OFFICIAL WEBSITE OF
QUEZON CITY LODGE NO.122
Named after Quezon City where it is located. The creation of Quezon City was the consuming dream of President Manuel L. Quezon. He picked the site of the city and did the entire spade work leading to its establishment.
Who are Freemasons?
Jose Rizal (1861-1896)
Today, the more than four million Freemasons around the world come from virtually every occupation and profession. Within the Fraternity, however, they all meet as equals. They come from diverse political ideologies, but they meet as friends. They come from virtually every religious belief, but they all believe in one God.qc122-members
One of the most fascinating aspects of Freemasonry has always been how so many men, from so many different walks of life, can meet together in peace, never have any political or religious debates, always conduct their affairs in harmony and friendship, and call each other “Brother.”
Many of our nation’s early patriots were Freemasons – Jose Rizal, Apolinario Mabini, Emilio Aguinaldo, Manuel L Quezon, Gregorio Aglipay, Jose P Laurel Sr. and many other more. In other countries – George Washington, the Marquis de LaFayette, Benjamin Franklin, John Hancock, Paul Revere, John Paul Jones, Rufus King, James Otis, Baron von Steuben, and Joseph Warren – Oliver Ellsworth, John Marshall, William Howard Taft, Frederick Vinson, and Earl Warren were Freemasons.
What do Freemasons believe in?
All Freemasons believe in one God and respect for each other.
What do Freemasons do?
Freemasons are respectable citizens who are taught to conform to the moral laws of society and abide by the laws of the government under which they live. They are men of charity and good works. They remain unchallenged as “the world’s greatest philanthropy.”
The Freemasons of America contribute more than one million dollars every day to charitable causes which they, alone, have established. These services to mankind represent an unparalleled example of the humanitarian concern of this unique and honorable Fraternity.
What are the qualifications for being a Freemason?
Freemasonry is proud of its philosophy and practice of “making good men better.” Only individuals believed to be of the finest character are favorably considered for membership. Every applicant must advocate his belief in the existence of a Supreme Being (atheists are not accepted into the Fraternity).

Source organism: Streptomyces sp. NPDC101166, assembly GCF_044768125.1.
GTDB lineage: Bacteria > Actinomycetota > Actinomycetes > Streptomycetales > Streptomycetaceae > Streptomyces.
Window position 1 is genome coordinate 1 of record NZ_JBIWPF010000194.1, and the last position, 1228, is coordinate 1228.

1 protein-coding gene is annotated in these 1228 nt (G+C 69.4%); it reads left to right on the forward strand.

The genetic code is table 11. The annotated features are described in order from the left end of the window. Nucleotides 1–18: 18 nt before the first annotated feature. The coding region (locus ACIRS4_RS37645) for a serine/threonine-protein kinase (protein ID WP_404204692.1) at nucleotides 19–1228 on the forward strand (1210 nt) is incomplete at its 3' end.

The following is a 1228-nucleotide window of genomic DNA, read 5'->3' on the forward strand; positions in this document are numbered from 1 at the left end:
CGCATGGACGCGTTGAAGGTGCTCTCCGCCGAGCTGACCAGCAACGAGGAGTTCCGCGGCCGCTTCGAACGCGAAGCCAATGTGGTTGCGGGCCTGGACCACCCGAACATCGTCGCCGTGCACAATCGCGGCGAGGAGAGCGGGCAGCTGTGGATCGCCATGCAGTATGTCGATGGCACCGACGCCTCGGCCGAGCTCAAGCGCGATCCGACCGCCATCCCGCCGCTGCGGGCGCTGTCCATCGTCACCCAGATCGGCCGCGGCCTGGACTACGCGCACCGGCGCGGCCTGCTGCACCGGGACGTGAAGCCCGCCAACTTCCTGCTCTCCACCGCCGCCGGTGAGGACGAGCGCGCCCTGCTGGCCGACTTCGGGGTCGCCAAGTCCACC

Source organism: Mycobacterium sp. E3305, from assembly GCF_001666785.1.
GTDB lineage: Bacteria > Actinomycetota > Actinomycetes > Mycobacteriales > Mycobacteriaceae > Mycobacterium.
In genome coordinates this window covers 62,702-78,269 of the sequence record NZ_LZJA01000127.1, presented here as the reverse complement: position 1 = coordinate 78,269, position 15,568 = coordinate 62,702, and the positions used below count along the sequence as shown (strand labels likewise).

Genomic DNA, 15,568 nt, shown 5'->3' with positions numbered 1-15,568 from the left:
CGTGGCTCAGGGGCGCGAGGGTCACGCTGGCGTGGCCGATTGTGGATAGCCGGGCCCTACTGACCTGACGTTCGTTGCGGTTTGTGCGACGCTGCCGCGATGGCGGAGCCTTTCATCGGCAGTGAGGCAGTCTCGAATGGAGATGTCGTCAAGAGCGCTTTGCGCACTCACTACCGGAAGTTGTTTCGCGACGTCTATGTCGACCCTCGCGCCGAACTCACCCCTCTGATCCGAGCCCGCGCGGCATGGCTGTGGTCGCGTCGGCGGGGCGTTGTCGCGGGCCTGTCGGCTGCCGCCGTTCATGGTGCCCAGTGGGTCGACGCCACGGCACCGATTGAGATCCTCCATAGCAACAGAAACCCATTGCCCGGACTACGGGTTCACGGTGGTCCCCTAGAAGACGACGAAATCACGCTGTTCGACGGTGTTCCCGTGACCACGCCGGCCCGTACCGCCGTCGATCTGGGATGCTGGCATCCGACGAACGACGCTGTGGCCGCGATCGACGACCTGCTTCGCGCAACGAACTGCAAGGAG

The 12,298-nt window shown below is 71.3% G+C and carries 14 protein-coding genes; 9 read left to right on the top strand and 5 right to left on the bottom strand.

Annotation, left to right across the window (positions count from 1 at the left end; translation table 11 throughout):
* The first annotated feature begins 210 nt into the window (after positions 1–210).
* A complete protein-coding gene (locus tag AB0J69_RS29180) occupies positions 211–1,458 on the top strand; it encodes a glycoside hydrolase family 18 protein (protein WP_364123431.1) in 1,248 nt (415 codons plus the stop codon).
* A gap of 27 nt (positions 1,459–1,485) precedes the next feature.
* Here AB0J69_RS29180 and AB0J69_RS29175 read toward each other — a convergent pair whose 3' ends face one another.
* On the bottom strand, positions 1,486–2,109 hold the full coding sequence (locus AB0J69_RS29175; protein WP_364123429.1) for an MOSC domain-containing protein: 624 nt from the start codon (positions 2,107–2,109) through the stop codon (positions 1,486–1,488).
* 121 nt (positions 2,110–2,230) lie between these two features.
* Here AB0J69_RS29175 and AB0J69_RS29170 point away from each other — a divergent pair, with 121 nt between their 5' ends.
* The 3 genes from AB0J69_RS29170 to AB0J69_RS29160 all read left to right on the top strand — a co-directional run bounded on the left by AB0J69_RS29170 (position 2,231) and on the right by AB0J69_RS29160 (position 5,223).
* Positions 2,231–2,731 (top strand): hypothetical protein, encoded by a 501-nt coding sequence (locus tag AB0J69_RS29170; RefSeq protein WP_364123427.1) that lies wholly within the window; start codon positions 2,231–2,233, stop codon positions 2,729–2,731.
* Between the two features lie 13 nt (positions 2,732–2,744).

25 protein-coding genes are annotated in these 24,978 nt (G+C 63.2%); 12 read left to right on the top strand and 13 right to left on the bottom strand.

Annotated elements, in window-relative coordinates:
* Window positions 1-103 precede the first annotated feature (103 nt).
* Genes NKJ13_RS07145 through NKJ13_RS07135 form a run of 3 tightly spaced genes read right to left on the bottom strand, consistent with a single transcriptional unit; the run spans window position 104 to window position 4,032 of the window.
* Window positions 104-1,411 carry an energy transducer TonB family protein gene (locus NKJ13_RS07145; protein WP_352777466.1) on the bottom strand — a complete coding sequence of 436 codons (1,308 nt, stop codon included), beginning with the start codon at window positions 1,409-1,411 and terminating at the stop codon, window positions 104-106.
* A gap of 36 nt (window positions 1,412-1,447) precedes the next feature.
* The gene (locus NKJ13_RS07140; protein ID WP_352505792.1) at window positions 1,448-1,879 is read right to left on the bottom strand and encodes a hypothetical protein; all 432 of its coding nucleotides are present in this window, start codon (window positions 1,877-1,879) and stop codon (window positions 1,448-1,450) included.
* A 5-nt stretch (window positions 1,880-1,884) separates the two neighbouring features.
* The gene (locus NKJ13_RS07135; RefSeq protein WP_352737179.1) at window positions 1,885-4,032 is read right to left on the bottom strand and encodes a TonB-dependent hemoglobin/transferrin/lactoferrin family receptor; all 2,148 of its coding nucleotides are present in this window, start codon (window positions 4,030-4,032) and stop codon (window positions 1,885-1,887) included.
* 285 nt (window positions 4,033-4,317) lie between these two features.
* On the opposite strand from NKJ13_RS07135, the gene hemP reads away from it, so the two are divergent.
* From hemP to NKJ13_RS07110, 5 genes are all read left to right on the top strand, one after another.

How does a man become a Freemason?
In most Masonic Jurisdictions, an individual must ask a Masonic friend to recommend him for membership. He must sign a petition, stating his age, occupation, and place of residence. Members of the Lodge vote by secret ballot which, in most Jurisdictions, must be unanimous.
What is a Masonic Lodge?
Most Masonic Lodges meet at least one evening a month to conduct their regular business and vote on petitions for membership. It is here that the bonds of friendship and fellowship are strengthened.
What are the Masonic Degrees?
A Candidate receives three Masonic Degrees, concluding with the Third (or Master Mason’s) Degree. The Degrees are solemn, enlightening, and an enjoyable experience with no uncomfortable or embarrassing moments. It is here where the principles of Freemasonry are taught and where the new member learns that his family and his livelihood are to be considered above Freemasonry. Every Master Mason is welcomed as a “Brother” in any of the thousands of Regular Masonic Lodges throughout the world.
What Freemasonry is not. . .
It is often necessary to point out some things that Freemasonry is not and has never claimed to be:
Freemasonry is not a religion. It has a philosophy of its own that is in harmony with churches, schools, and all other worthy institutions. The teachings of the Fraternity transcend all denominational and sectional divisions. Its sympathies are as broad as humanity.
Freemasonry is not, itself, a charitable institution. One of the fundamental principles of Freemasonry is the practice of charity and a Mason necessarily contributes to the relief of the afflicted according to his ability, but this and similar modes of conduct must proceed from a purity of life and conduct that is one of the great objectives of all Masonic teachings.
Freemasonry does not insure its members against the detrimental effects of old age, provides no sick benefits, issues no policies on the lives of its members, and pays no death benefits of any kind. The matter of individual relief is confined to those cases where it is necessary, in spite of all the efforts of a brother or of his family to maintain economic independence. A member’s part in this procedure is far more likely to be that of a contributor rather than a beneficiary.
Freemasonry does not lend itself as a means of promoting selfish interests. Any underlying purpose of such a nature will eventually become apparent to other members and one will eventually suffer the loss of their respect as a result.